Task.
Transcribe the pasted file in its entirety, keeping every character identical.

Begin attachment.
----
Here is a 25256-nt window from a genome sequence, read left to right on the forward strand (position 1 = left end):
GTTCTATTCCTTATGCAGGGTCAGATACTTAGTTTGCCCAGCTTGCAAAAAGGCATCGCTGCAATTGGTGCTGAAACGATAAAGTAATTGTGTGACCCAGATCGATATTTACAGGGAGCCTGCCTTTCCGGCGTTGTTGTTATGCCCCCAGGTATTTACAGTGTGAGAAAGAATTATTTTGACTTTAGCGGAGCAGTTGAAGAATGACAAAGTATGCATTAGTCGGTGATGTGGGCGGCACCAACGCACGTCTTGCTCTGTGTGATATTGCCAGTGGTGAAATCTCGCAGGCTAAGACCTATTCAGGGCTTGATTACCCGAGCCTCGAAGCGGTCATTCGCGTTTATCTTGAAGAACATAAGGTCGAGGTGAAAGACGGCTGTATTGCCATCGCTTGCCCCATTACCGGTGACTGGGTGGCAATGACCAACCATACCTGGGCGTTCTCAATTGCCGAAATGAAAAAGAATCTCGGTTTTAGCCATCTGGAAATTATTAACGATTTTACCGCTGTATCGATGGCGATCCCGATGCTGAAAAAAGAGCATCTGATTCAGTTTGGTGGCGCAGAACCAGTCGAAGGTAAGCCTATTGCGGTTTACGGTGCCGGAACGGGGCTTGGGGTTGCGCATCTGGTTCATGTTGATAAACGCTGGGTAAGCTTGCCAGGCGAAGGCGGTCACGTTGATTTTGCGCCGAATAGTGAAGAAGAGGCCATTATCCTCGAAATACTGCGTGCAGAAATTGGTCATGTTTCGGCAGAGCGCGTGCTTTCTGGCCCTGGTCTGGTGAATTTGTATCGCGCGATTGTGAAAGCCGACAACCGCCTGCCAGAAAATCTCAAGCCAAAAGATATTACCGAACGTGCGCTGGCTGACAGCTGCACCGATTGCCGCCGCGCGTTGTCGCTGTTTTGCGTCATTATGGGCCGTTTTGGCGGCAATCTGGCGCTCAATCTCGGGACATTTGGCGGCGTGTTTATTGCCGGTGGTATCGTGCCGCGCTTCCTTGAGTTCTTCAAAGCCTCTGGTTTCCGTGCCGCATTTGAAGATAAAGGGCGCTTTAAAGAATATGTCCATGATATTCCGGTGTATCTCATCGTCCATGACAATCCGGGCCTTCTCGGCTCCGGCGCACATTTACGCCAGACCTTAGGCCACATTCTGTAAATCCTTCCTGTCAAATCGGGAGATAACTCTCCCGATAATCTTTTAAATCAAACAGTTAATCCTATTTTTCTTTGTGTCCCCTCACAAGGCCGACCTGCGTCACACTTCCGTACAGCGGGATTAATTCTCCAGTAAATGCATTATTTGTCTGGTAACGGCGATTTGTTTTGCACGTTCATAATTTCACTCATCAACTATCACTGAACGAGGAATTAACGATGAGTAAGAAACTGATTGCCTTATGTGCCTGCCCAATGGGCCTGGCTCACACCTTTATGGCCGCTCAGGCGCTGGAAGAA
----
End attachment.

Here is a 25256-nt window from a genome sequence, read left to right on the forward strand (position 1 = left end):
GTTCTATTCCTTATGCAGGGTCAGATACTTAGTTTGCCCAGCTTGCAAAAAGGCATCGCTGCAATTGGTGCTGAAACGATAAAGTAATTGTGTGACCCAGATCGATATTTACAGGGAGCCTGCCTTTCCGGCGTTGTTGTTATGCCCCCAGGTATTTACAGTGTGAGAAAGAATTATTTTGACTTTAGCGGAGCAGTTGAAGAATGACAAAGTATGCATTAGTCGGTGATGTGGGCGGCACCAACGCACGTCTTGCTCTGTGTGATATTGCCAGTGGTGAAATCTCGCAGGCTAAGACCTATTCAGGGCTTGATTACCCGAGCCTCGAAGCGGTCATTCGCGTTTATCTTGAAGAACATAAGGTCGAGGTGAAAGACGGCTGTATTGCCATCGCTTGCCCCATTACCGGTGACTGGGTGGCAATGACCAACCATACCTGGGCGTTCTCAATTGCCGAAATGAAAAAGAATCTCGGTTTTAGCCATCTGGAAATTATTAACGATTTTACCGCTGTATCGATGGCGATCCCGATGCTGAAAAAAGAGCATCTGATTCAGTTTGGTGGCGCAGAACCAGTCGAAGGTAAGCCTATTGCGGTTTACGGTGCCGGAACGGGGCTTGGGGTTGCGCATCTGGTTCATGTTGATAAACGCTGGGTAAGCTTGCCAGGCGAAGGCGGTCACGTTGATTTTGCGCCGAATAGTGAAGAAGAGGCCATTATCCTCGAAATACTGCGTGCAGAAATTGGTCATGTTTCGGCAGAGCGCGTGCTTTCTGGCCCTGGTCTGGTGAATTTGTATCGCGCGATTGTGAAAGCCGACAACCGCCTGCCAGAAAATCTCAAGCCAAAAGATATTACCGAACGTGCGCTGGCTGACAGCTGCACCGATTGCCGCCGCGCGTTGTCGCTGTTTTGCGTCATTATGGGCCGTTTTGGCGGCAATCTGGCGCTCAATCTCGGGACATTTGGCGGCGTGTTTATTGCCGGTGGTATCGTGCCGCGCTTCCTTGAGTTCTTCAAAGCCTCTGGTTTCCGTGCCGCATTTGAAGATAAAGGGCGCTTTAAAGAATATGTCCATGATATTCCGGTGTATCTCATCGTCCATGACAATCCGGGCCTTCTCGGCTCCGGCGCACATTTACGCCAGACCTTAGGCCACATTCTGTAAATCCTTCCTGTCAAATCGGGAGATAACTCTCCCGATAATCTTTTAAATCAAACAGTTAATCCTATTTTTCTTTGTGTCCCCTCACAAGGCCGACCTGCGTCACACTTCCGTACAGCGGGATTAATTCTCCAGTAAATGCATTATTTGTCTGGTAACGGCGATTTGTTTTGCACGTTCATAATTTCACTCATCAACTATCACTGAACGAGGAATTAACGATGAGTAAGAAACTGATTGCCTTATGTGCCTGCCCAATGGGCCTGGCTCACACCTTTATGGCCGCTCAGGCGCTGGAAGAA